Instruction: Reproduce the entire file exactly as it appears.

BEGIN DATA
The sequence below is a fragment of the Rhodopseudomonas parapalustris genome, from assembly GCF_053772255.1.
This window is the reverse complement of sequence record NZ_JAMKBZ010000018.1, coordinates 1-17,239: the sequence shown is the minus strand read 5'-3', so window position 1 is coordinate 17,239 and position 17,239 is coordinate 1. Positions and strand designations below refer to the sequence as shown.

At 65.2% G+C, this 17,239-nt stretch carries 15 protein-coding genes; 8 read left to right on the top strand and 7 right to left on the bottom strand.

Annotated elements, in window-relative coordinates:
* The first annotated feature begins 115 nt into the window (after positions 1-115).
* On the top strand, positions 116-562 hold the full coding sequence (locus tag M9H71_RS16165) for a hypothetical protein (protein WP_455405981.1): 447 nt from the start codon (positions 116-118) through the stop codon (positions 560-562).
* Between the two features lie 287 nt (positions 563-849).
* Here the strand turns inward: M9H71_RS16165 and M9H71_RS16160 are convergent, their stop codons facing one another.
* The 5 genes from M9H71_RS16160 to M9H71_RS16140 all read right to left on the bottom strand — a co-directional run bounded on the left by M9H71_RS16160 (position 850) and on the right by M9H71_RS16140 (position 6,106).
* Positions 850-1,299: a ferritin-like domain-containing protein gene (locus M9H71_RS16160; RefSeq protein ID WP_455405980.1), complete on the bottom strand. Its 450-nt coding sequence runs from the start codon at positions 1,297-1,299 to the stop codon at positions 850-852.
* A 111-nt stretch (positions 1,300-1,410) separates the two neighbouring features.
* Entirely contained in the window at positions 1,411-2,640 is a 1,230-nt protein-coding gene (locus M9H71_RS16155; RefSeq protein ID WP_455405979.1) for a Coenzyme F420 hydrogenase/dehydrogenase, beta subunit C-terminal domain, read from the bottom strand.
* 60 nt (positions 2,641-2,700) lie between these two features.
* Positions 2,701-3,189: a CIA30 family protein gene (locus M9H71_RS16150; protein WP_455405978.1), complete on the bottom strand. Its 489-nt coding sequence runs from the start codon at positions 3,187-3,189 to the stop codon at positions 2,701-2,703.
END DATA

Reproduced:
The sequence below is a fragment of the Rhodopseudomonas parapalustris genome, from assembly GCF_053772255.1.
This window is the reverse complement of sequence record NZ_JAMKBZ010000018.1, coordinates 1-17,239: the sequence shown is the minus strand read 5'-3', so window position 1 is coordinate 17,239 and position 17,239 is coordinate 1. Positions and strand designations below refer to the sequence as shown.

At 65.2% G+C, this 17,239-nt stretch carries 15 protein-coding genes; 8 read left to right on the top strand and 7 right to left on the bottom strand.

Annotated elements, in window-relative coordinates:
* The first annotated feature begins 115 nt into the window (after positions 1-115).
* On the top strand, positions 116-562 hold the full coding sequence (locus tag M9H71_RS16165) for a hypothetical protein (protein WP_455405981.1): 447 nt from the start codon (positions 116-118) through the stop codon (positions 560-562).
* Between the two features lie 287 nt (positions 563-849).
* Here the strand turns inward: M9H71_RS16165 and M9H71_RS16160 are convergent, their stop codons facing one another.
* The 5 genes from M9H71_RS16160 to M9H71_RS16140 all read right to left on the bottom strand — a co-directional run bounded on the left by M9H71_RS16160 (position 850) and on the right by M9H71_RS16140 (position 6,106).
* Positions 850-1,299: a ferritin-like domain-containing protein gene (locus M9H71_RS16160; RefSeq protein ID WP_455405980.1), complete on the bottom strand. Its 450-nt coding sequence runs from the start codon at positions 1,297-1,299 to the stop codon at positions 850-852.
* A 111-nt stretch (positions 1,300-1,410) separates the two neighbouring features.
* Entirely contained in the window at positions 1,411-2,640 is a 1,230-nt protein-coding gene (locus M9H71_RS16155; RefSeq protein ID WP_455405979.1) for a Coenzyme F420 hydrogenase/dehydrogenase, beta subunit C-terminal domain, read from the bottom strand.
* 60 nt (positions 2,641-2,700) lie between these two features.
* Positions 2,701-3,189: a CIA30 family protein gene (locus M9H71_RS16150; protein WP_455405978.1), complete on the bottom strand. Its 489-nt coding sequence runs from the start codon at positions 3,187-3,189 to the stop codon at positions 2,701-2,703.